Mississippi Sen. Thad Cochran will run for re-election in 2014 -- making the veteran Republican a top target for conservative groups as he seeks a seventh term.
Cochran already faced a primary challenge from conservative state Sen. Chris McDaniel, who was swiftly endorsed by the influential Club for Growth and Senate Conservatives Fund after he announced his candidacy this fall. As the ranking Republican on the Appropriations Committee, Cochran has been far from the favorite of those who want to slash government spending. And in a conservative state like Mississippi, more conservative GOP groups see a prime chance to replace Cochran with a champion of their own.
"Sen. Cochran has had a long and distinguished career representing the people of Mississippi. I look forward to a positive campaign based on the future of our state, our country and the Republican Party,” McDaniel said in a statement. “As a strong conservative, I will fight to bring those values to Washington.”
The Mississippi Republican's decision was first reported by Roll Call and the senator confirmed it in an interview with Gannett newspapers. His Senate spokesman confirmed Cochran's decision to NBC News.
The pressure on Cochran from his right is even more pronounced in a reliably Republican state like Mississippi, where the GOP primary can sometimes serve as a de-facto general election.
“Throughout his over forty years in Washington, Senator Thad Cochran has done some good things for Mississippi, but he’s also done some bad things. He voted to bail out Fannie Mae and Freddie Mac, voted repeatedly to raise the debt limit by trillions of dollars, and even voted against a resolution that stated Congress has a “moral obligation” to cut spending,” said Club for Growth President Chris Chocola. “Senator Cochran has also voted to confirm liberal Supreme Court Justices and is a strong supporter of wasteful earmarks – something that is opposed by Republican leaders in both the Senate and the House. Mississippi voters will make the final judgment as to whether it is time for a change.”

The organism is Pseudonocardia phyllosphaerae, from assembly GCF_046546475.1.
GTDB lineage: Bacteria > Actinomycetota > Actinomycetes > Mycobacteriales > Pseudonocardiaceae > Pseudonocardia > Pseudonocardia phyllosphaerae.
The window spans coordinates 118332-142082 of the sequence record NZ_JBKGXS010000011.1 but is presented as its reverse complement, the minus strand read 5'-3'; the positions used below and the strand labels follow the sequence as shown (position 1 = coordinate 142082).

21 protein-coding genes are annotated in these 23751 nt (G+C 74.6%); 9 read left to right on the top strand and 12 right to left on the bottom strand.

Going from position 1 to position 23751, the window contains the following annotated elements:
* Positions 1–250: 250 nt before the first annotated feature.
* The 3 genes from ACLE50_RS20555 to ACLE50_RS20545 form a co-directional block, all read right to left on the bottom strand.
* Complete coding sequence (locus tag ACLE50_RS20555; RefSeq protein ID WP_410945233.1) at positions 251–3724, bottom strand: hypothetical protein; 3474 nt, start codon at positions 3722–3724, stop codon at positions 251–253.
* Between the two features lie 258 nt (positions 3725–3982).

Cochran, who will turn 76 tomorrow, had appeared to waiver on whether he wanted to run again. He missed his self-imposed end of November deadline to make a decision, and his meager fundraising of just $53,000 in the third quarter didn't make it look like he was thinking about re-election. Many GOP observers, both in Washington, D.C., and Mississippi, expected he would retire, but his thinking seemed to have changed in the past few weeks.
The veteran lawmaker likely still has the upperhand in the June 2014 primary. Still seen as popular in the Magnolia State, Cochran was first elected to the U.S. House in 1972 before winning his Senate seat in 1978 and has been easily re-elected since.
Other statewide officials had said they would consider running if Cochran stepped aside, but his decision to run likely sets up a showdown with McDaniel, and may give Tea Party groups their best chance to knock off one of the GOP establishment. SCF and CFG's political arms have already run television ads, praising him as a new conservative leader. McDaniel drew criticism for addressing a neo-Confederate group earlier this year.
"Our members in Mississippi like Chris McDaniel because he will fight to stop the massive spending, bailouts, and debt that are destroying our country," said SCF Executive Director Matt Hoskins. "We're going to do everything we can to help him get his message out so voters know they have a choice."